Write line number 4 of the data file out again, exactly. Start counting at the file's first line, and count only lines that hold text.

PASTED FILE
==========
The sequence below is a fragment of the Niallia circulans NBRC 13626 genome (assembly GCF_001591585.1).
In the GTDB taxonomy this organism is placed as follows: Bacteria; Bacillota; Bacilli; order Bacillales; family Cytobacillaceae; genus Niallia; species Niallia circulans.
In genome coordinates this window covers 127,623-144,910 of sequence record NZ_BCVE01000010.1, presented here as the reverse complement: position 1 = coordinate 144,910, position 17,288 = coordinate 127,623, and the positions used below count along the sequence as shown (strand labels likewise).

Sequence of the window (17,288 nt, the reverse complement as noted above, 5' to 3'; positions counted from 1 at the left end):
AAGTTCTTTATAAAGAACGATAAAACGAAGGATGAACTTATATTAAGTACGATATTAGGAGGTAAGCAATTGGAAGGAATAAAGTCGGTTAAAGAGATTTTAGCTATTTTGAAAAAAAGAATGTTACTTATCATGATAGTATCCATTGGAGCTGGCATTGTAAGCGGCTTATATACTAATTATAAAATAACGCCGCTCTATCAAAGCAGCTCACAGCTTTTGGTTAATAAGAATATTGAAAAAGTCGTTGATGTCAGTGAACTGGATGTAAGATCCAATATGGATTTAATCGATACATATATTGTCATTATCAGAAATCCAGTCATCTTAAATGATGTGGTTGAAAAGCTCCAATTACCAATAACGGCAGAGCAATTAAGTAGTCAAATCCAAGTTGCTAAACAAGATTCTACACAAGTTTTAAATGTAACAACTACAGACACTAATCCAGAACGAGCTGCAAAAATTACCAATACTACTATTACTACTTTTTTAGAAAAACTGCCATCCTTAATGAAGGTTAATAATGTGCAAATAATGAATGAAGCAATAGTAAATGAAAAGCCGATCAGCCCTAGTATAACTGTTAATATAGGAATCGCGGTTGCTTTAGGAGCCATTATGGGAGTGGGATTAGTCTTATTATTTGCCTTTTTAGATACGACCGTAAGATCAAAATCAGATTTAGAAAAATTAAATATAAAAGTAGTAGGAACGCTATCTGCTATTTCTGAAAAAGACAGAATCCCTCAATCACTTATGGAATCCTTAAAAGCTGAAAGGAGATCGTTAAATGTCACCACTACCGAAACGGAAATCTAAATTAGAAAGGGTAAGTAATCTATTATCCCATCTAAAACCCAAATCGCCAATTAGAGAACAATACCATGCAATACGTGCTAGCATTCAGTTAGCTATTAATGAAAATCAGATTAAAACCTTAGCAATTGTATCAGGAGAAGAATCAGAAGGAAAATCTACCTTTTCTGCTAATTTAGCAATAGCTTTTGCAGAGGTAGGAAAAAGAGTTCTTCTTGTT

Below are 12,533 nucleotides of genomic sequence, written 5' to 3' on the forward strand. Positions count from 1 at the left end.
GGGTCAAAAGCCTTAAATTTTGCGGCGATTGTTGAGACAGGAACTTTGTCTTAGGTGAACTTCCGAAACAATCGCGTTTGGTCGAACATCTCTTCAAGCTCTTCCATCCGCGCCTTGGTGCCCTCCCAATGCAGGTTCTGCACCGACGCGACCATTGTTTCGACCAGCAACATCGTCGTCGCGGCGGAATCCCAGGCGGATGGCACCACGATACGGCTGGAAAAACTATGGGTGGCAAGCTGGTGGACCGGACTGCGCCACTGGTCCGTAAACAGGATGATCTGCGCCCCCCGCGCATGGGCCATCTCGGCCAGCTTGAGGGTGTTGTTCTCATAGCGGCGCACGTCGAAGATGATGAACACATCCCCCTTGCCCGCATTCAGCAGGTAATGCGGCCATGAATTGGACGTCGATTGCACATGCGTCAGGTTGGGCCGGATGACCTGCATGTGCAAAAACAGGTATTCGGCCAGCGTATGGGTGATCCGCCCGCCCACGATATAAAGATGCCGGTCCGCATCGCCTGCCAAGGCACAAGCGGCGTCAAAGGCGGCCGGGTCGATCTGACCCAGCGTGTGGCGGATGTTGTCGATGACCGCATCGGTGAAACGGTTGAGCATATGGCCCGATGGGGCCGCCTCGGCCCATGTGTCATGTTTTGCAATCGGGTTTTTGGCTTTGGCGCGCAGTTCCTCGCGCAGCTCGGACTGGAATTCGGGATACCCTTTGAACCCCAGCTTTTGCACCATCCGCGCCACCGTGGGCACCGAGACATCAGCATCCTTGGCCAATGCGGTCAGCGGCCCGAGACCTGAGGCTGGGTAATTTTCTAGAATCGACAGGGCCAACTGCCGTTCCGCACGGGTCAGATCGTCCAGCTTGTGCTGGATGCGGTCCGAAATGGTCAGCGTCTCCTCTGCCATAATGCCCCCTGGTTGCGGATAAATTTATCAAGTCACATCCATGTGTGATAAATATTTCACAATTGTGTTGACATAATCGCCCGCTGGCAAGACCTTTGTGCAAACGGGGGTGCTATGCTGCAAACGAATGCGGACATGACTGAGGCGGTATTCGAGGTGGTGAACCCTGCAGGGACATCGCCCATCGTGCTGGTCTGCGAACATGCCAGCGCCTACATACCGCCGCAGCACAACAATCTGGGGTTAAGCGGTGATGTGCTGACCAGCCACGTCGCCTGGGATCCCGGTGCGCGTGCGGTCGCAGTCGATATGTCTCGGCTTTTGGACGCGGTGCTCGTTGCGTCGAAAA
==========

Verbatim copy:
Sequence of the window (17,288 nt, the reverse complement as noted above, 5' to 3'; positions counted from 1 at the left end):